The picture above is only a small sample size of the kind of presence Oklahoma City Thunder rookie center Steven Adams has had on the floor in his first few games. Granted, blocking Carlos Boozer is something even Earl Boykins could do at this point, but let’s move past this beautiful photo.
Adams, a first round pick out of Pittsburgh, was a guy that the Thunder drafted due to a need down low — a big need. Next to Serge Ibaka, the Thunder haven’t had another big man to pair in the paint that is of any positive note. Kendrick Perkins has been downright awful — for those of you who have read my columns before, you know exactly how I feel about that joker — since joining the team.
Unfortunately, the Thunder did not use the amnesty clause on him this offseason and are going to wait it out.
Thus far, Adams has averaged 17.5 minutes per game opposed to 18.5 for Perkins. It’s not a huge difference in minutes, but a gigantic difference in performance. Adams has been the definition of efficient on the floor. In his 17.5 minutes per game, he’s averaged an impressive 6.0 rebounds.
That’s good for second on the team; second only to Ibaka’s 10.5 in over 32 minutes of action per night. You could even argue that Adams is the best rebounder the Thunder have. Other than rebounding, Adams has been a strong defensive presence and has also made 50 percent of his field goal attempts.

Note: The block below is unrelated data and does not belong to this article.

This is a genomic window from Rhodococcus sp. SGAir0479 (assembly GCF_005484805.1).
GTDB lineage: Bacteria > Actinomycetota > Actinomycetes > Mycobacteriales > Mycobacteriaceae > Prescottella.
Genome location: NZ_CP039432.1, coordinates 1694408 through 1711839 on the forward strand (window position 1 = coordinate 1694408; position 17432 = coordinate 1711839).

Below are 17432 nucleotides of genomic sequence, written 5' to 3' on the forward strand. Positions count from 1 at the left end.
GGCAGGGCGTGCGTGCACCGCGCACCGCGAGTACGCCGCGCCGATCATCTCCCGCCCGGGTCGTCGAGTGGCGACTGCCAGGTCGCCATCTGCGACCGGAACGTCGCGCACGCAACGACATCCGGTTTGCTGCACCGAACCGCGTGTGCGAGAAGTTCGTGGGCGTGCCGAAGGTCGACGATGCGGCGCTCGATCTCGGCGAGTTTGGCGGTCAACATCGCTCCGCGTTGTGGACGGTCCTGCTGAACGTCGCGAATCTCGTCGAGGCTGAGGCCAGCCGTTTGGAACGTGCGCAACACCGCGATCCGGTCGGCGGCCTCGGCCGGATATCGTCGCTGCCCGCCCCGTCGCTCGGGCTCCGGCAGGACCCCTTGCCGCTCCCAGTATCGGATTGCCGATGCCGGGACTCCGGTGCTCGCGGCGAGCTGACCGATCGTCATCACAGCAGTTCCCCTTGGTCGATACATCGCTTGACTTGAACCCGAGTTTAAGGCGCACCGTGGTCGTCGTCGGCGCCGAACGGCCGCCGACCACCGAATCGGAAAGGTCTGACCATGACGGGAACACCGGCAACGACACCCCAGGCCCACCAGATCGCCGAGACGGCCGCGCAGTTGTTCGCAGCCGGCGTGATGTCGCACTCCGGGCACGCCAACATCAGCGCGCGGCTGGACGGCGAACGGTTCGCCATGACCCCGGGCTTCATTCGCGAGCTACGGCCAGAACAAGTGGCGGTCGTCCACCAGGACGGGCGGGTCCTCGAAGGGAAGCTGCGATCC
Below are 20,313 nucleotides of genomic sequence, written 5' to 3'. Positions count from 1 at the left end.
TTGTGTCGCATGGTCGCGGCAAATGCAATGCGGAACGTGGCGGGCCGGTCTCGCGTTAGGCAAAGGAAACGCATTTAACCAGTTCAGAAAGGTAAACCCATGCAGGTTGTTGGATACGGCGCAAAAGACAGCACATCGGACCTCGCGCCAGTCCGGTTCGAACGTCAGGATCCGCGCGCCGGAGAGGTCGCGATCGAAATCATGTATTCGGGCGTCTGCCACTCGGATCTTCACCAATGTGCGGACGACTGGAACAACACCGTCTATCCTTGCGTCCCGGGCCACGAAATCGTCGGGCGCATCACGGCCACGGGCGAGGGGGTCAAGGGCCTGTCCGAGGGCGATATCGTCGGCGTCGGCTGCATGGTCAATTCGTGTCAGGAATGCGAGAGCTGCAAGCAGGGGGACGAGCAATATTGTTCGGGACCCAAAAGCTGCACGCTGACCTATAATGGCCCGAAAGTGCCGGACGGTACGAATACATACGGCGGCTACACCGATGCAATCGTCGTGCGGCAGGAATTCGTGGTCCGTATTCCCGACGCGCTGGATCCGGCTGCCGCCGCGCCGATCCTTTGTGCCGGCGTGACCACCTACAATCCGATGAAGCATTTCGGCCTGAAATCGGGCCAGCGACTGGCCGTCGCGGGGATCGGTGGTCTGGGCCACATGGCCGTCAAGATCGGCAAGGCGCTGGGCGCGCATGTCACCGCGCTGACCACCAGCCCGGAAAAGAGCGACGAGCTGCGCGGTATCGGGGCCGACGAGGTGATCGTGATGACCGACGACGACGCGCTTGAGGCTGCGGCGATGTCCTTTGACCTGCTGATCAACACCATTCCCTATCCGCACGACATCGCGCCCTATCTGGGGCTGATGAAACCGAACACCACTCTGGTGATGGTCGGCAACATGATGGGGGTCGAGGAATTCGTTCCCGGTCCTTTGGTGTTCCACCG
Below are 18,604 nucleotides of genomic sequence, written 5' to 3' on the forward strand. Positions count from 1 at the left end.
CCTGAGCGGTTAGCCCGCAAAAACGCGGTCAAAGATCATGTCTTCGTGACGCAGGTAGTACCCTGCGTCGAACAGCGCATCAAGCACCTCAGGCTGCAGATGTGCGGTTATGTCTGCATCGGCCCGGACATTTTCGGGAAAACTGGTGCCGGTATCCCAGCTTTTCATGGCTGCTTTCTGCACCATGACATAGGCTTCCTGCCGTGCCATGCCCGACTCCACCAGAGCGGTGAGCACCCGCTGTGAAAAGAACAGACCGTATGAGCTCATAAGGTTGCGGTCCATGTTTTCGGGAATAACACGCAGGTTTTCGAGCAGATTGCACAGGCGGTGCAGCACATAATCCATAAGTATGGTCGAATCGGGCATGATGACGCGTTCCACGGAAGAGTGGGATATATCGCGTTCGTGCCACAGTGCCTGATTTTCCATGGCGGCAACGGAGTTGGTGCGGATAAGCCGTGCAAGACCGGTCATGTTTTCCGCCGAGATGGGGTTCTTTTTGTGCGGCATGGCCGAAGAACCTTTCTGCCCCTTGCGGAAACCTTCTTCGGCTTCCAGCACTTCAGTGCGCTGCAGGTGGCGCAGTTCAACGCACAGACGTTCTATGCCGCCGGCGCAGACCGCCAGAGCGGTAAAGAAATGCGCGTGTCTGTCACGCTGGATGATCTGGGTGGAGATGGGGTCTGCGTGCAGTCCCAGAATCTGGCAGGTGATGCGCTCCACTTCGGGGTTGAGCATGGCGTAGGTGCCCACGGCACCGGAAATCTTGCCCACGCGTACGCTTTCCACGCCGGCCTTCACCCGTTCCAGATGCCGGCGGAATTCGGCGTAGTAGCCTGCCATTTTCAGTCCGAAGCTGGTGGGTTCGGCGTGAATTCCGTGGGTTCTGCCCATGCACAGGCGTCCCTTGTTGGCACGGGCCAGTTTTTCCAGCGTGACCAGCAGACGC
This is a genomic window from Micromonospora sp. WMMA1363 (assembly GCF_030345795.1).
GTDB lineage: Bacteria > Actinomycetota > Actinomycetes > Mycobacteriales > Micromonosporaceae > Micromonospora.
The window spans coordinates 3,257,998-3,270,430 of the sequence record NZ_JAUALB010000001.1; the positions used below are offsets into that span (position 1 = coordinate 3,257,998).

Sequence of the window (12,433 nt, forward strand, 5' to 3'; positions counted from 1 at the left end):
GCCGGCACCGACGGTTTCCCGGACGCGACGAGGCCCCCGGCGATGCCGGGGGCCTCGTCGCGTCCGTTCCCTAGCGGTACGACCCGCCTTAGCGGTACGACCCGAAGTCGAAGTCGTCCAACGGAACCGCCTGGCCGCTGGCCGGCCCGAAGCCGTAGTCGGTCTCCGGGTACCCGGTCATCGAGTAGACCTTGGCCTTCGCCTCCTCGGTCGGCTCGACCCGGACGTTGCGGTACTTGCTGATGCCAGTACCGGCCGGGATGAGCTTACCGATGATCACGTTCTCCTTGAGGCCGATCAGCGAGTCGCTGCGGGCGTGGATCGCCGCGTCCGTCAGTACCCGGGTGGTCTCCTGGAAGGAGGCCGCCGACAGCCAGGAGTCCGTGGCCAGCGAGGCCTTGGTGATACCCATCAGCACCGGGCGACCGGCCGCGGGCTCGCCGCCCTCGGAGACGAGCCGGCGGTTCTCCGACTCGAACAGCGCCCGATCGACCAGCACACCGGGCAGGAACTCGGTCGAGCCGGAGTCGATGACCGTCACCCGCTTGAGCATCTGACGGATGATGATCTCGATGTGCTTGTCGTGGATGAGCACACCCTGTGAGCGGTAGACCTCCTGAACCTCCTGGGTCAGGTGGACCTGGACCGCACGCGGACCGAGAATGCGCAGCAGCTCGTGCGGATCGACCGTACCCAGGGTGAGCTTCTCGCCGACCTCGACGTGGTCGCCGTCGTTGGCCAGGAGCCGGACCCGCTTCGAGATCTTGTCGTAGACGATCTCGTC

With all that said, Adams’ PER (player efficiency rating) is a whopping 17.4 in his first season with the team. That’s good for third on the team behind Kevin Durant and Jeremy Lamb — truly remarkable for a guy that many weren’t as high on over the summer and even right after the draft. This past draft was a weaker class, so the fact that Adams is playing so well is a huge win for Oklahoma City.
Oh, and Perkins’ PER is sitting at 7.8.
The Thunder have a huge chunk of change owed to Perkins this season, but that shouldn’t stop them from replacing him with Adams very soon. He’s played much better than the veteran and deserves more playing time nonetheless.